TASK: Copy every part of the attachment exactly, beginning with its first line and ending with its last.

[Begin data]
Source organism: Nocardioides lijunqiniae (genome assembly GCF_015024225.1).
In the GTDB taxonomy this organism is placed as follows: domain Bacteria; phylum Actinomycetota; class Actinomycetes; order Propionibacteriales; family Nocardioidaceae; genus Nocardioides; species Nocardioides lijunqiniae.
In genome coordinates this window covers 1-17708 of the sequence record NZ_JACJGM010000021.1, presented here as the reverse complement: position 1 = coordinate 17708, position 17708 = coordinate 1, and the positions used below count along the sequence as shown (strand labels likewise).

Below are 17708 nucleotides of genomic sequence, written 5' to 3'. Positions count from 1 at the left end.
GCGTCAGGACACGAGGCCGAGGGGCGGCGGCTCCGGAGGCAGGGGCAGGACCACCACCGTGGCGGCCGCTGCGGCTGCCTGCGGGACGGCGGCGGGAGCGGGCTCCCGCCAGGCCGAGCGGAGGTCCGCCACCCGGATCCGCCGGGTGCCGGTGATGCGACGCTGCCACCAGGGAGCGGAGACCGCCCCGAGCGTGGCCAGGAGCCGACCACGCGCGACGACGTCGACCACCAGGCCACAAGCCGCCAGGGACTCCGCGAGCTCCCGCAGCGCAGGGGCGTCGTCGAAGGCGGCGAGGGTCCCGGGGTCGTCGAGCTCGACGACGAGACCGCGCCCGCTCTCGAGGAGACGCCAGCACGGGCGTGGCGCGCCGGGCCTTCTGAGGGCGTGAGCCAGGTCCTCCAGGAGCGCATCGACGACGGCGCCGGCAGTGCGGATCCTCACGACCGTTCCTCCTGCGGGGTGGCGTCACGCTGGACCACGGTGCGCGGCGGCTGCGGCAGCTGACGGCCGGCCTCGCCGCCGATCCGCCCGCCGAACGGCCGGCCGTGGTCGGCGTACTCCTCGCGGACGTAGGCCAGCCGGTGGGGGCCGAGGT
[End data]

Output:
Source organism: Nocardioides lijunqiniae (genome assembly GCF_015024225.1).
In the GTDB taxonomy this organism is placed as follows: domain Bacteria; phylum Actinomycetota; class Actinomycetes; order Propionibacteriales; family Nocardioidaceae; genus Nocardioides; species Nocardioides lijunqiniae.
In genome coordinates this window covers 1-17708 of the sequence record NZ_JACJGM010000021.1, presented here as the reverse complement: position 1 = coordinate 17708, position 17708 = coordinate 1, and the positions used below count along the sequence as shown (strand labels likewise).

Below are 17708 nucleotides of genomic sequence, written 5' to 3'. Positions count from 1 at the left end.
GCGTCAGGACACGAGGCCGAGGGGCGGCGGCTCCGGAGGCAGGGGCAGGACCACCACCGTGGCGGCCGCTGCGGCTGCCTGCGGGACGGCGGCGGGAGCGGGCTCCCGCCAGGCCGAGCGGAGGTCCGCCACCCGGATCCGCCGGGTGCCGGTGATGCGACGCTGCCACCAGGGAGCGGAGACCGCCCCGAGCGTGGCCAGGAGCCGACCACGCGCGACGACGTCGACCACCAGGCCACAAGCCGCCAGGGACTCCGCGAGCTCCCGCAGCGCAGGGGCGTCGTCGAAGGCGGCGAGGGTCCCGGGGTCGTCGAGCTCGACGACGAGACCGCGCCCGCTCTCGAGGAGACGCCAGCACGGGCGTGGCGCGCCGGGCCTTCTGAGGGCGTGAGCCAGGTCCTCCAGGAGCGCATCGACGACGGCGCCGGCAGTGCGGATCCTCACGACCGTTCCTCCTGCGGGGTGGCGTCACGCTGGACCACGGTGCGCGGCGGCTGCGGCAGCTGACGGCCGGCCTCGCCGCCGATCCGCCCGCCGAACGGCCGGCCGTGGTCGGCGTACTCCTCGCGGACGTAGGCCAGCCGGTGGGGGCCGAGGT